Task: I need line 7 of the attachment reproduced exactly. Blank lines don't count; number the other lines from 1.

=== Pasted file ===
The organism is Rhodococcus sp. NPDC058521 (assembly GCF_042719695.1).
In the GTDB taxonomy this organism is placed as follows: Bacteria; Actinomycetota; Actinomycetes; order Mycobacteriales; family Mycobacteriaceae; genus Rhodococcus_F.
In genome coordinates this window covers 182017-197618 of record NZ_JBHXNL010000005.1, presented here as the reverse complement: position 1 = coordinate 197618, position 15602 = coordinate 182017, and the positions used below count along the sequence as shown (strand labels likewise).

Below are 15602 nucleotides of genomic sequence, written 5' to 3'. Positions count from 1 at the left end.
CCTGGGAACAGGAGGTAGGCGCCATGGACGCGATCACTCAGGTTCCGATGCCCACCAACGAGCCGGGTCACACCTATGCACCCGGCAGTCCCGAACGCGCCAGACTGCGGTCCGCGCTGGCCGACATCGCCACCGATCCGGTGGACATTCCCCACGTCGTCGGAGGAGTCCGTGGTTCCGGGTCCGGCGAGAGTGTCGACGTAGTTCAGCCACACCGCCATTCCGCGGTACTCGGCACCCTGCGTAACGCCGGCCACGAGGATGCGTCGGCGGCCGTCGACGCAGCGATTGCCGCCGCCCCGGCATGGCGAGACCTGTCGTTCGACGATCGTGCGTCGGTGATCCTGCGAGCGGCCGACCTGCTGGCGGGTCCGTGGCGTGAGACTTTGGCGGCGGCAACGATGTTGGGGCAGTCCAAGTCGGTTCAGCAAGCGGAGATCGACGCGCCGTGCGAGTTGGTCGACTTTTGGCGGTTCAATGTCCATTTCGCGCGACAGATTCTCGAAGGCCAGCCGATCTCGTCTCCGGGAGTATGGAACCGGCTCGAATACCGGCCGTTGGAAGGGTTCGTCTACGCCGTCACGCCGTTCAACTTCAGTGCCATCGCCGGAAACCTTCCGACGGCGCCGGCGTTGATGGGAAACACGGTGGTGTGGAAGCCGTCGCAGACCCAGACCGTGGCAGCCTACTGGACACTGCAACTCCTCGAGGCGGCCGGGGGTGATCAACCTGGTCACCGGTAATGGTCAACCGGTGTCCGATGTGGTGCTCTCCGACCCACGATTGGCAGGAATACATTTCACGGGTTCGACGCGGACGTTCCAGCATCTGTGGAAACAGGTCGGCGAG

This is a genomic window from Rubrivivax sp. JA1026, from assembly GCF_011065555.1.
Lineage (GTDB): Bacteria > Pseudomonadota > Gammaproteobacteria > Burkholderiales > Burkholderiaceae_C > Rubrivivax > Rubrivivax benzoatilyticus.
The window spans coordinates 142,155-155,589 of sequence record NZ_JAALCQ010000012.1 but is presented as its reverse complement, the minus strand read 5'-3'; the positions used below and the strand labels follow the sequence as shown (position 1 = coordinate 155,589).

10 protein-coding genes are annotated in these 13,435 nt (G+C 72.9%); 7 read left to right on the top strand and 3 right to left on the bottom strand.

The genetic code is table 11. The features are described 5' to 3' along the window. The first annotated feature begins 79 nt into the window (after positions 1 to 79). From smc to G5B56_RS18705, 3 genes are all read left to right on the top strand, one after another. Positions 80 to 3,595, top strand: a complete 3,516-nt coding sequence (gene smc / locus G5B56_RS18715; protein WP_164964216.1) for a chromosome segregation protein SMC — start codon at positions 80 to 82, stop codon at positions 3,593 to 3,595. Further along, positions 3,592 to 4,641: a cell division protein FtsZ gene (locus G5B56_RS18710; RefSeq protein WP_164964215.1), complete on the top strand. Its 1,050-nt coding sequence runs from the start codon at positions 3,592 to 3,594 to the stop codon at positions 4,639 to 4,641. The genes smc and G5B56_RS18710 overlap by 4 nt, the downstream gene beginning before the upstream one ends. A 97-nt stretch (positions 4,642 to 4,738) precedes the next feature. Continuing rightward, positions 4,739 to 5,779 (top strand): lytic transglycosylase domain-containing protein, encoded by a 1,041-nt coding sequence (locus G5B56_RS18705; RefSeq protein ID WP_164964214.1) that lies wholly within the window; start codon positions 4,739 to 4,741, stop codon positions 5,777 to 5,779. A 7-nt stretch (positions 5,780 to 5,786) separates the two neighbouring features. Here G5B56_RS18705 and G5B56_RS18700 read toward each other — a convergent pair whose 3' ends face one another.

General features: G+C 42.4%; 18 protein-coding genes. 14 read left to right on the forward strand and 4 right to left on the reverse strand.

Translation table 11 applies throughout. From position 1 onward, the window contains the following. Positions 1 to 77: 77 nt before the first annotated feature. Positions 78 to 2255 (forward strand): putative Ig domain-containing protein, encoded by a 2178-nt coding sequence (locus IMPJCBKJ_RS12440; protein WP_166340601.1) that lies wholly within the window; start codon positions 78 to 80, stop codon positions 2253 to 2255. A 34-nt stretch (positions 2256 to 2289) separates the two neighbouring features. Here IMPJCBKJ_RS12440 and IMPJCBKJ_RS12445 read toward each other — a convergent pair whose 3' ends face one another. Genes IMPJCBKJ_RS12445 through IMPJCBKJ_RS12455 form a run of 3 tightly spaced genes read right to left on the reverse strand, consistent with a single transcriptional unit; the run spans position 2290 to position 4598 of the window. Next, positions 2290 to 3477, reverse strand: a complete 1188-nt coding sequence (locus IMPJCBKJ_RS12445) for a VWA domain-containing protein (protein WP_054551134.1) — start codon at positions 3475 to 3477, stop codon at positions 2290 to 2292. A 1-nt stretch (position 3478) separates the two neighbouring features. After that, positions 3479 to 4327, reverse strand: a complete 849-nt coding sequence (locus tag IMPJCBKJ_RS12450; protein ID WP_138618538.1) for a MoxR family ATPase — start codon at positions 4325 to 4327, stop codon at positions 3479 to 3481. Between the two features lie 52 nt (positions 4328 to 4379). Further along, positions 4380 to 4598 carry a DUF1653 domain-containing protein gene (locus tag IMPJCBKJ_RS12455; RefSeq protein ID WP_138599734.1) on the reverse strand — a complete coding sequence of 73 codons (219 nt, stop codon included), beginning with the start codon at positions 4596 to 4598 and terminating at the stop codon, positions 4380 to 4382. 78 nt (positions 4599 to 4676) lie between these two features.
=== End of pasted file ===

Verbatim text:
Lineage (GTDB): Bacteria > Pseudomonadota > Gammaproteobacteria > Burkholderiales > Burkholderiaceae_C > Rubrivivax > Rubrivivax benzoatilyticus.